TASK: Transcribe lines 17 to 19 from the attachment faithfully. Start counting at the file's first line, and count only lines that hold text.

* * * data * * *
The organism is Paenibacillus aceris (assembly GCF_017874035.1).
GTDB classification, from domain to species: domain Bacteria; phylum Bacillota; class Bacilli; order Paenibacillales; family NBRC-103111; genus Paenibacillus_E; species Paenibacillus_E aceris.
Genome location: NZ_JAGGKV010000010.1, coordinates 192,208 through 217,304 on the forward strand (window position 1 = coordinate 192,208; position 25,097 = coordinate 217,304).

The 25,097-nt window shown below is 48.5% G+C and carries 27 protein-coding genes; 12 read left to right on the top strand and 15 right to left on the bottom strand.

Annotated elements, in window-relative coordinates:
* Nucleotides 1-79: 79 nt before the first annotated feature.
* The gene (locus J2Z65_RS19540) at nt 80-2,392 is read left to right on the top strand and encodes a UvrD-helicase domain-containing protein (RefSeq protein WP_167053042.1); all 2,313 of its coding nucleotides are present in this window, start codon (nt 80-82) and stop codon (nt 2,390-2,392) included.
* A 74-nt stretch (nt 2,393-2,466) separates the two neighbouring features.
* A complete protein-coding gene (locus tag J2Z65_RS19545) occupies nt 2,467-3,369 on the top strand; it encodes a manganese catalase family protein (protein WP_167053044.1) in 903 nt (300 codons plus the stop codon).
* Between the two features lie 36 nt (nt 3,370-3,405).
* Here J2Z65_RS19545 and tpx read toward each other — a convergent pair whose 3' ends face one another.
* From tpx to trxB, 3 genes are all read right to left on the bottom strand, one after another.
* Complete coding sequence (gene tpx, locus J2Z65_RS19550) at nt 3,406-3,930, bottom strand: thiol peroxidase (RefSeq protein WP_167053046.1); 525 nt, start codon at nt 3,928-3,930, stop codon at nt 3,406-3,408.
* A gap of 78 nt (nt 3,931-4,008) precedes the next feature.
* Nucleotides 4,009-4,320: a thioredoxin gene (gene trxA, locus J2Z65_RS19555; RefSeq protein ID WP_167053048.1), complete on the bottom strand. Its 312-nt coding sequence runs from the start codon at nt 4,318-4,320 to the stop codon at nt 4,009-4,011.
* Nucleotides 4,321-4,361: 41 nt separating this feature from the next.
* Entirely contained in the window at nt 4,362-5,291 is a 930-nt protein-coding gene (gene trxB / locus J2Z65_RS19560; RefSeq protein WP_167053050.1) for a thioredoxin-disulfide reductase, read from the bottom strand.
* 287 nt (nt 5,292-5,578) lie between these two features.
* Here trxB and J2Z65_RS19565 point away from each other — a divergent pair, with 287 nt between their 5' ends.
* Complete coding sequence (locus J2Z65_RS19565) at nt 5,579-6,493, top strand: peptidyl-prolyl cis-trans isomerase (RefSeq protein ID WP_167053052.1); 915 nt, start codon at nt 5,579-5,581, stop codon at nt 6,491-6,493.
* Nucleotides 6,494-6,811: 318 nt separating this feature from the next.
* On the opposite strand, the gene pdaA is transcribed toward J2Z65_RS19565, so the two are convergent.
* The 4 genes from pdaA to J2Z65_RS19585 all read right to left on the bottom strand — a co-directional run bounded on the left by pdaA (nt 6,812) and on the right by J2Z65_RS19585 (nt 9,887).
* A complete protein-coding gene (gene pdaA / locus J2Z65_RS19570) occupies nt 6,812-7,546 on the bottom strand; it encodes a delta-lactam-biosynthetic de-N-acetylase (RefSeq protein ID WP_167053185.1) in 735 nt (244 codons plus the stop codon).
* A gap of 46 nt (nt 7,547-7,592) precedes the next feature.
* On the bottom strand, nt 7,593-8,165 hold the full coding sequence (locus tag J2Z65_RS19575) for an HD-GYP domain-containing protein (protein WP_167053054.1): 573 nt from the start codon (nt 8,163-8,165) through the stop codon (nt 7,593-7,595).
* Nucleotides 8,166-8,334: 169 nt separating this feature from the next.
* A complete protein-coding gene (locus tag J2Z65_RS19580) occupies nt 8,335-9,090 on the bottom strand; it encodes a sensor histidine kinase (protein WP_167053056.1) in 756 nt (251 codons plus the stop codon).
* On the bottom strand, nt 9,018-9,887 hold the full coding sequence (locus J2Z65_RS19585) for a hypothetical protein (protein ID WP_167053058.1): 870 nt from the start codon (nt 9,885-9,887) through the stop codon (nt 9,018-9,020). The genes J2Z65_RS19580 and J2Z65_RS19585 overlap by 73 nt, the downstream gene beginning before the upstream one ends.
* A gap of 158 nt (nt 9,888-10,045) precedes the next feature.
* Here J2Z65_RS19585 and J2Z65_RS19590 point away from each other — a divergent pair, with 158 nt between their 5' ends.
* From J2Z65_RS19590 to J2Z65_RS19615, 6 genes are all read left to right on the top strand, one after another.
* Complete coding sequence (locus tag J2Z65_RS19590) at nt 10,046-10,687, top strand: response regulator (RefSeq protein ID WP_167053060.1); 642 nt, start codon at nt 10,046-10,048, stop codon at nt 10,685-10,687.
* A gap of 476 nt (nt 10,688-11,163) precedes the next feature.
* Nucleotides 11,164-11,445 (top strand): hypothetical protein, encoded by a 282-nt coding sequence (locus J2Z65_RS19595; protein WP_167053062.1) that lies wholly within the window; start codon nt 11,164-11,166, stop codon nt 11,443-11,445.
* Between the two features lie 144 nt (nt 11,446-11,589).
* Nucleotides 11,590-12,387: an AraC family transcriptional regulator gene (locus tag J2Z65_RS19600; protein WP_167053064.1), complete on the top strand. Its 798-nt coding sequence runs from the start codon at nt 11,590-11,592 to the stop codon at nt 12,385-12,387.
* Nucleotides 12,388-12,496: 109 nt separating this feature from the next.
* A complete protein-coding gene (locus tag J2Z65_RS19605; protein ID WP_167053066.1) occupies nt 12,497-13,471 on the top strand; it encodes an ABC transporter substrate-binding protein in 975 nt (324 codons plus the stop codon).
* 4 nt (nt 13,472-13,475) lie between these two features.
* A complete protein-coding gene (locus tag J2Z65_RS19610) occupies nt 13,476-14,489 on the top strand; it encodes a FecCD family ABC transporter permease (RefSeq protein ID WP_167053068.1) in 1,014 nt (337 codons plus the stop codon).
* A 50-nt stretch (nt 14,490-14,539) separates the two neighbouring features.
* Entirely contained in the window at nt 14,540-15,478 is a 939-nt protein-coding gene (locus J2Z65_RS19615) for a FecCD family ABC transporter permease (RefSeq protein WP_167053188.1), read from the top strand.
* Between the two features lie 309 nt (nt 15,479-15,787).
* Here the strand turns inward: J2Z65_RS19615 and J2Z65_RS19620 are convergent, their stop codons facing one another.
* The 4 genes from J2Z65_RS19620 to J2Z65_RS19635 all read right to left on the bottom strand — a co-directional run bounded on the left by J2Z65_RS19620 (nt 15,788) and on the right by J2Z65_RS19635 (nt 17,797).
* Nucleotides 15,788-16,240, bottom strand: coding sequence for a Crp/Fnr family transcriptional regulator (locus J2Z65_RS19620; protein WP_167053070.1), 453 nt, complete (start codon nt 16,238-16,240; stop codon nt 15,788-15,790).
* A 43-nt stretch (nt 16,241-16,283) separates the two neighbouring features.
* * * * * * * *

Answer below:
* Entirely contained in the window at nt 4,362-5,291 is a 930-nt protein-coding gene (gene trxB / locus J2Z65_RS19560; RefSeq protein WP_167053050.1) for a thioredoxin-disulfide reductase, read from the bottom strand.
* 287 nt (nt 5,292-5,578) lie between these two features.
* Here trxB and J2Z65_RS19565 point away from each other — a divergent pair, with 287 nt between their 5' ends.